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How Is Paper Made?
Paper is made of millions of tiny fibers. The fibers are cellulose, a substance from the cell walls of plants. The cellulose used in paper today comes mostly from trees.
When the bark of a tree log has been stripped off, the wood is ready to be turned into pulp. Pulping is done either by grinding up the wood or by cooking it with chemicals. Some pulping methods use both grinding and cooking.
The wood pulp is then screened and washed to clean out impurities and chemicals. It may then be bleached to make the paper whiter, so that printing or writing shows up better on it.
In the next step, the pulp is beaten in a large mixing machine and mixed with water. The beating frays the fibers, which helps them mat together. Starch, clay, or other materials may be added to improve the surface of the paper for printing and writing.
The pulp then goes into a machine called a Jordan refiner, where the fibers are trimmed evenly. At this stage the pulp consists of 99 per cent water and 1 per cent fiber. It is now ready to go into the paper-making machine.
In this machine, water drains out of the pulp through a screen, and suction pumps remove more water. The screen vibrates to make the fibers interlock and mat together. The wet mat then passes under a roller that presses it down into a smoother sheet.
The sheet goes through a series of pressing rolls, which squeeze out water and make the paper dense and smooth. Then it travels through a series of heated drums called driers. At this time a coating can be applied to make the paper smooth and shiny. Paper comes off the machines in large rolls. It is trimmed to take off the rough edges and cut to the desired width.
The History of Paper
Paper was invented by the Chinese, though our word (which is similar in other languages) derives from its predecessor, the papyrus of the ancient Mediterranean.
The Egyptians wrote on papyrus as far back as the third millennium B.C., and it was the main writing material of the Greco-Roman world for a thousand years. The tall sedge Cyperus papyri, from the stems of which it was made, grew in the marshes of Lower Egypt, and in less quantity in northern Palestine. Nowadays this plant grows chiefly in the Sudan and Abyssinia; and also in Sicily, near Syracuse, where it is still made into a special kind of paper.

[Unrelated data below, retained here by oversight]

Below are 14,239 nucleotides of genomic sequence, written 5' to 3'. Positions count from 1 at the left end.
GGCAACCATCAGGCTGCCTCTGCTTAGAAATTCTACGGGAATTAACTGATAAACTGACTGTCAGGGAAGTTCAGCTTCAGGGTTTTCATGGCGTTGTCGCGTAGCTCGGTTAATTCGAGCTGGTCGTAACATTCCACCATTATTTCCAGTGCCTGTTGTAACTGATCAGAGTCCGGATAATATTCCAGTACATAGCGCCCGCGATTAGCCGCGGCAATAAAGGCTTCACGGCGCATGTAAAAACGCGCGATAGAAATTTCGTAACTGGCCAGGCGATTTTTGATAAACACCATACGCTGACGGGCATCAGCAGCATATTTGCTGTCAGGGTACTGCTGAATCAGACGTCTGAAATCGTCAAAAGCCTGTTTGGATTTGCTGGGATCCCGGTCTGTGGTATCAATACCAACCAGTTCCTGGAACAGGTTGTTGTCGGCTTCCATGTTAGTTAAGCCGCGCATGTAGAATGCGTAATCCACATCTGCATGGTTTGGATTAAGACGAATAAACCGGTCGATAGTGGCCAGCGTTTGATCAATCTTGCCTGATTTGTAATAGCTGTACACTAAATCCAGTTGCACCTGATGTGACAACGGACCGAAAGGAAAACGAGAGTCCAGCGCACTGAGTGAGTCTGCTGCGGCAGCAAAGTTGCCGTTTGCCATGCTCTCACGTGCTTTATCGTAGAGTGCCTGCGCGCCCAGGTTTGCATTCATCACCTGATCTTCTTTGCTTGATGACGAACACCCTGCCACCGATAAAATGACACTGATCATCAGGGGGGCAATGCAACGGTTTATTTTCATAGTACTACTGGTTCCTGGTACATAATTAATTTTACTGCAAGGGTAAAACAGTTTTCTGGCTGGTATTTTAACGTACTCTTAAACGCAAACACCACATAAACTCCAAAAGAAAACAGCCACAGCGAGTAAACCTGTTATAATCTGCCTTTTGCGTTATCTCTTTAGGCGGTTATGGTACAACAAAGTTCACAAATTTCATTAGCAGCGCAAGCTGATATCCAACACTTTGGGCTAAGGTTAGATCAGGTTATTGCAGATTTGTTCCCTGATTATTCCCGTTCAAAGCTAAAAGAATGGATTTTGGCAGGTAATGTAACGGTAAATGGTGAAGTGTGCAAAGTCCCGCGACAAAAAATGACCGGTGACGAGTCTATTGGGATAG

Though supremely important in ancient civilization and human history, papyrus had its drawbacks. Compacted in small sheets with the fibers criss-crossing at right angles, it was brittle; and the supply of the plant was limited geographically. Parchment or vellum, which became the literary writing material par excellence of the Middle Ages, also had its drawbacks and advantages. It was tougher and more durable than the fragile papyrus, the leaves could receive writing on both sides, and ink could easily be removed for corrections. There were not geographical limits to the supply of the raw skin from which parchment is prepared; but it was a costly material. Yet it served learning in the western world for well over eleven hundred years - from the time of the earliest vellum codices of the third or fourth century A.D. to the invention of the printing press in Europe about 1450, or rather to the spread of printing on paper in the second half of the fifteenth century.